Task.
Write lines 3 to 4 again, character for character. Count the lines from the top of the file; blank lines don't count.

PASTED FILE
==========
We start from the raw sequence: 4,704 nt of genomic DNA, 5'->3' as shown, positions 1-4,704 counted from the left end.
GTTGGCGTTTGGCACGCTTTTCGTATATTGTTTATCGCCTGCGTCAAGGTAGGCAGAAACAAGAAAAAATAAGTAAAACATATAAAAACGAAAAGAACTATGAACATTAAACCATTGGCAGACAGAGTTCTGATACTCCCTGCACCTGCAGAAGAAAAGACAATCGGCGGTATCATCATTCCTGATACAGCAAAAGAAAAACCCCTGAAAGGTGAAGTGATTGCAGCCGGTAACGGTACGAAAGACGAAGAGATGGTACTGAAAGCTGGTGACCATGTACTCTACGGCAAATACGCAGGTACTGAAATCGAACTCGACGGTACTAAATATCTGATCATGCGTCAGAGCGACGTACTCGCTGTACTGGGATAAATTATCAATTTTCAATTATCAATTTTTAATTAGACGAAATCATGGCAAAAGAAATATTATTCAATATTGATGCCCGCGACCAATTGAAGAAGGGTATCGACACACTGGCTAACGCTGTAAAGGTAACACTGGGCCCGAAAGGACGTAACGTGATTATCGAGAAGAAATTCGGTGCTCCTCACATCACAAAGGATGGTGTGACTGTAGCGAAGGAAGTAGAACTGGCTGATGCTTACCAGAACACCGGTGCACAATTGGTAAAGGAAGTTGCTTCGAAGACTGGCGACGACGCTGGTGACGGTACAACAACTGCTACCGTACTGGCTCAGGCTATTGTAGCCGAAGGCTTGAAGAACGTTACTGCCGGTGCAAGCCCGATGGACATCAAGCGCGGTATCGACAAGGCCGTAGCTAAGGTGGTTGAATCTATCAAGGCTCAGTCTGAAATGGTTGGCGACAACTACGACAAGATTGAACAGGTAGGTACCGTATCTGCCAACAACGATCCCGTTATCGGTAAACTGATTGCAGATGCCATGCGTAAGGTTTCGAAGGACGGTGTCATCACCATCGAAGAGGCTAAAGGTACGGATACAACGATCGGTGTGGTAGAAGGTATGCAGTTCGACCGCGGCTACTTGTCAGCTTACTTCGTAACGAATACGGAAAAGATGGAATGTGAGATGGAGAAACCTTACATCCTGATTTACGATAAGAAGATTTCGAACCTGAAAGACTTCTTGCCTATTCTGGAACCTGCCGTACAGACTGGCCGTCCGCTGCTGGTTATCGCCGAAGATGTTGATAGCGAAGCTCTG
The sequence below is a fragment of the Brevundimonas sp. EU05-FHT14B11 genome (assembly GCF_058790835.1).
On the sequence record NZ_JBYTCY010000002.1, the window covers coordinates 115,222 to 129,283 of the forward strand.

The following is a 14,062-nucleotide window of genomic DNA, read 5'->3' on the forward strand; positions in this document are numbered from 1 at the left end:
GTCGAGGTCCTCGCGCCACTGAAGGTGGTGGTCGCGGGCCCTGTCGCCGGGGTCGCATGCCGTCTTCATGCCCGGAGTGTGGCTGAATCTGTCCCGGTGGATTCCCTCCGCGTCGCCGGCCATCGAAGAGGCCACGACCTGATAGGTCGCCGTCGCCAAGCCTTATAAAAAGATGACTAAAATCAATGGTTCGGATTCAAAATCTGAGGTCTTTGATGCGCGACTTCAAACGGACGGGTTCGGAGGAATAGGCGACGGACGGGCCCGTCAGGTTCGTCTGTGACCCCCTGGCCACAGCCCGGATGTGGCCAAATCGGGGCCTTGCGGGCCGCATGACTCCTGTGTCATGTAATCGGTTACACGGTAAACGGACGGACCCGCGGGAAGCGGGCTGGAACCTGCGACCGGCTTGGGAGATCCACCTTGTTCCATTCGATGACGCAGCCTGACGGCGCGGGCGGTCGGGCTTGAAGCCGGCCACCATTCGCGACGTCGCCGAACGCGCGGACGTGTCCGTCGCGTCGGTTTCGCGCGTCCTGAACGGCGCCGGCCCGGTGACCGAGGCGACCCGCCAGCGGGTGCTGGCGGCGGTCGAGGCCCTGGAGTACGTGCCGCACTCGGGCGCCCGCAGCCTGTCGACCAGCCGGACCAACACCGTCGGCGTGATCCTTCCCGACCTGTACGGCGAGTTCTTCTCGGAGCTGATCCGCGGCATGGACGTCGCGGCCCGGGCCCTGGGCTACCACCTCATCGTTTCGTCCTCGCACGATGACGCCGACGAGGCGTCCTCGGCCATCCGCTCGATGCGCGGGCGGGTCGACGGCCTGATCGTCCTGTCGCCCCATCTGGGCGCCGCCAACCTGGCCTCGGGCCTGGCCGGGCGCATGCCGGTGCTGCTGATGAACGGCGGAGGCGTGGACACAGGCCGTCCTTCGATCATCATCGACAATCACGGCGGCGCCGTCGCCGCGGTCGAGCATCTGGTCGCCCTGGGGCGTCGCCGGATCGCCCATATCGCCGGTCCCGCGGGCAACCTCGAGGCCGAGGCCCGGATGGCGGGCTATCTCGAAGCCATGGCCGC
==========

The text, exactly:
The sequence below is a fragment of the Brevundimonas sp. EU05-FHT14B11 genome (assembly GCF_058790835.1).
On the sequence record NZ_JBYTCY010000002.1, the window covers coordinates 115,222 to 129,283 of the forward strand.